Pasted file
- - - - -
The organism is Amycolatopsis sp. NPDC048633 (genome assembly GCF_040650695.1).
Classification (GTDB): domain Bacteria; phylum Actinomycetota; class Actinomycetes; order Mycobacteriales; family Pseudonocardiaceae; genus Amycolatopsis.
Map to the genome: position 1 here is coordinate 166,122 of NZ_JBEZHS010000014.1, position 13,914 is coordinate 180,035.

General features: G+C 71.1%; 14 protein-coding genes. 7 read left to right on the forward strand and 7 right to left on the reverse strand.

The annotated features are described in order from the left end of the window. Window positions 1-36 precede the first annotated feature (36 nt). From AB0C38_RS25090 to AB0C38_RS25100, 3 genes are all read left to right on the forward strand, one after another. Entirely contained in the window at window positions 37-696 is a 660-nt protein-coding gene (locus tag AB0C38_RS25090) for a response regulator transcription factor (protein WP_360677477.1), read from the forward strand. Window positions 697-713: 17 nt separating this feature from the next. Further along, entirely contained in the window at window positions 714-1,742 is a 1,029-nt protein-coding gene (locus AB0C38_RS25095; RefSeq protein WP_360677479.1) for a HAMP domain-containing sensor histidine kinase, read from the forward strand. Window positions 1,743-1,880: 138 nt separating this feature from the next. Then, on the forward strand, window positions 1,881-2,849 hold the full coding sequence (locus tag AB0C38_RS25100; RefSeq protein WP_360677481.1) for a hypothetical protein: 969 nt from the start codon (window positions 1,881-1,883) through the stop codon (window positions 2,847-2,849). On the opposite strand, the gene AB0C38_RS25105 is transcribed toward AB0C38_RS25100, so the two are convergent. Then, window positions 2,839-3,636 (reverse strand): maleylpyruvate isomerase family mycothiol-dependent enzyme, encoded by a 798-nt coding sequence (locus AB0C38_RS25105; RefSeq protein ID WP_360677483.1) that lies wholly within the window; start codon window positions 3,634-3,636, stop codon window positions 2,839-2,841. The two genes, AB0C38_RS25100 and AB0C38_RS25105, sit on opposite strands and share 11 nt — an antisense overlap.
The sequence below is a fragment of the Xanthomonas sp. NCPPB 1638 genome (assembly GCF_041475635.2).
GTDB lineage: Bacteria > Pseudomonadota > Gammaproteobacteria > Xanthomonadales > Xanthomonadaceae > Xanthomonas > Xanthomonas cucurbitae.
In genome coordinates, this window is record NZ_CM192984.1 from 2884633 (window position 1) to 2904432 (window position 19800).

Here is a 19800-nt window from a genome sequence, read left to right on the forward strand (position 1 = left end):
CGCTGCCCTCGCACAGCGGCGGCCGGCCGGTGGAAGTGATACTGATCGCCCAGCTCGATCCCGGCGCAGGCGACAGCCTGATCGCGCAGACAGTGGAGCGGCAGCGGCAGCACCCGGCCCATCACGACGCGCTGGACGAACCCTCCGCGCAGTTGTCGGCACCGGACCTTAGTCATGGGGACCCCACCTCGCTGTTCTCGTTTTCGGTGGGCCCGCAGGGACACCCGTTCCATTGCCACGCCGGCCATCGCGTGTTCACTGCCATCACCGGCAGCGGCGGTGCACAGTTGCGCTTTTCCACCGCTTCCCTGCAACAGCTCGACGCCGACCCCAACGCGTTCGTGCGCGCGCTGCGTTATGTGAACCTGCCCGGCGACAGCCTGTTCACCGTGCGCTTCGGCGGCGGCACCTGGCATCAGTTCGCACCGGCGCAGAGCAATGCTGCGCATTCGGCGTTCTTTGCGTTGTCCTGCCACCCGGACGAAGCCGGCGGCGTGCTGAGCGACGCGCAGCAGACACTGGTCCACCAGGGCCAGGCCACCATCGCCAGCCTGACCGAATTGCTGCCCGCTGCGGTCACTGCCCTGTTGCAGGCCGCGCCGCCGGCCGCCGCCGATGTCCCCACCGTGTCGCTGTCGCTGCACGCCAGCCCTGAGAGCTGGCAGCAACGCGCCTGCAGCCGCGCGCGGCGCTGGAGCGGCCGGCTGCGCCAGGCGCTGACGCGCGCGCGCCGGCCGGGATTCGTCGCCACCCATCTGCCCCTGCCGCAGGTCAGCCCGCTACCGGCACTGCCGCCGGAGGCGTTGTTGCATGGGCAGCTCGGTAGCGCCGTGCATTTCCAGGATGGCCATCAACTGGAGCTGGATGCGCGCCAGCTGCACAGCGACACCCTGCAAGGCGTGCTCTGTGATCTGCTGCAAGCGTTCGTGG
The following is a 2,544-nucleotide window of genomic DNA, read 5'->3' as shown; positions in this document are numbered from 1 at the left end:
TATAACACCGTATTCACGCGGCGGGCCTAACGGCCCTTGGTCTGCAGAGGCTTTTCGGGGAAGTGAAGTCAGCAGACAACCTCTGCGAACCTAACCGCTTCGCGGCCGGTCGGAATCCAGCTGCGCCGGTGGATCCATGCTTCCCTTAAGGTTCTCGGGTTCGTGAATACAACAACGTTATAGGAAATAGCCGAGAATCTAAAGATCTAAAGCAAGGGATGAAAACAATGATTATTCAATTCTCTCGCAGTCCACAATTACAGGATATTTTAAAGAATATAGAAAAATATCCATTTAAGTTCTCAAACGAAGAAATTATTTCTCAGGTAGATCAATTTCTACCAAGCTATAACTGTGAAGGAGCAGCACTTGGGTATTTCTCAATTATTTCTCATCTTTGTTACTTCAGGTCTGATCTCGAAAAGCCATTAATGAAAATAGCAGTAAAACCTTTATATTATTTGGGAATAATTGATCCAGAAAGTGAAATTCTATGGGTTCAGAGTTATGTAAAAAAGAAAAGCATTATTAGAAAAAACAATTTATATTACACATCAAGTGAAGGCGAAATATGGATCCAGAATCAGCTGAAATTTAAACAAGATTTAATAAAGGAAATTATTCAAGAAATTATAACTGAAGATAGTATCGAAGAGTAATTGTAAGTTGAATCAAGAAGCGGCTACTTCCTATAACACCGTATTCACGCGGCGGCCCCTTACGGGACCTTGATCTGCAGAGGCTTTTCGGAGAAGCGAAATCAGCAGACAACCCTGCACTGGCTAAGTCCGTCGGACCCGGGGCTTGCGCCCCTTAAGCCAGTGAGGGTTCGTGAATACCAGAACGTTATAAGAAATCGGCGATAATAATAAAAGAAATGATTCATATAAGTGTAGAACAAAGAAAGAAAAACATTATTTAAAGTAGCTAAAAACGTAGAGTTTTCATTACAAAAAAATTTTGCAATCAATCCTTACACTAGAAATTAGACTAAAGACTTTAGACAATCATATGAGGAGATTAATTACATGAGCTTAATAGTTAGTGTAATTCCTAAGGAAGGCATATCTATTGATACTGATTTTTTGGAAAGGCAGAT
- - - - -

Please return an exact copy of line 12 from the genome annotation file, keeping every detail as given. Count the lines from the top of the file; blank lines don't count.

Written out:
TATAACACCGTATTCACGCGGCGGGCCTAACGGCCCTTGGTCTGCAGAGGCTTTTCGGGGAAGTGAAGTCAGCAGACAACCTCTGCGAACCTAACCGCTTCGCGGCCGGTCGGAATCCAGCTGCGCCGGTGGATCCATGCTTCCCTTAAGGTTCTCGGGTTCGTGAATACAACAACGTTATAGGAAATAGCCGAGAATCTAAAGATCTAAAGCAAGGGATGAAAACAATGATTATTCAATTCTCTCGCAGTCCACAATTACAGGATATTTTAAAGAATATAGAAAAATATCCATTTAAGTTCTCAAACGAAGAAATTATTTCTCAGGTAGATCAATTTCTACCAAGCTATAACTGTGAAGGAGCAGCACTTGGGTATTTCTCAATTATTTCTCATCTTTGTTACTTCAGGTCTGATCTCGAAAAGCCATTAATGAAAATAGCAGTAAAACCTTTATATTATTTGGGAATAATTGATCCAGAAAGTGAAATTCTATGGGTTCAGAGTTATGTAAAAAAGAAAAGCATTATTAGAAAAAACAATTTATATTACACATCAAGTGAAGGCGAAATATGGATCCAGAATCAGCTGAAATTTAAACAAGATTTAATAAAGGAAATTATTCAAGAAATTATAACTGAAGATAGTATCGAAGAGTAATTGTAAGTTGAATCAAGAAGCGGCTACTTCCTATAACACCGTATTCACGCGGCGGCCCCTTACGGGACCTTGATCTGCAGAGGCTTTTCGGAGAAGCGAAATCAGCAGACAACCCTGCACTGGCTAAGTCCGTCGGACCCGGGGCTTGCGCCCCTTAAGCCAGTGAGGGTTCGTGAATACCAGAACGTTATAAGAAATCGGCGATAATAATAAAAGAAATGATTCATATAAGTGTAGAACAAAGAAAGAAAAACATTATTTAAAGTAGCTAAAAACGTAGAGTTTTCATTACAAAAAAATTTTGCAATCAATCCTTACACTAGAAATTAGACTAAAGACTTTAGACAATCATATGAGGAGATTAATTACATGAGCTTAATAGTTAGTGTAATTCCTAAGGAAGGCATATCTATTGATACTGATTTTTTGGAAAGGCAGAT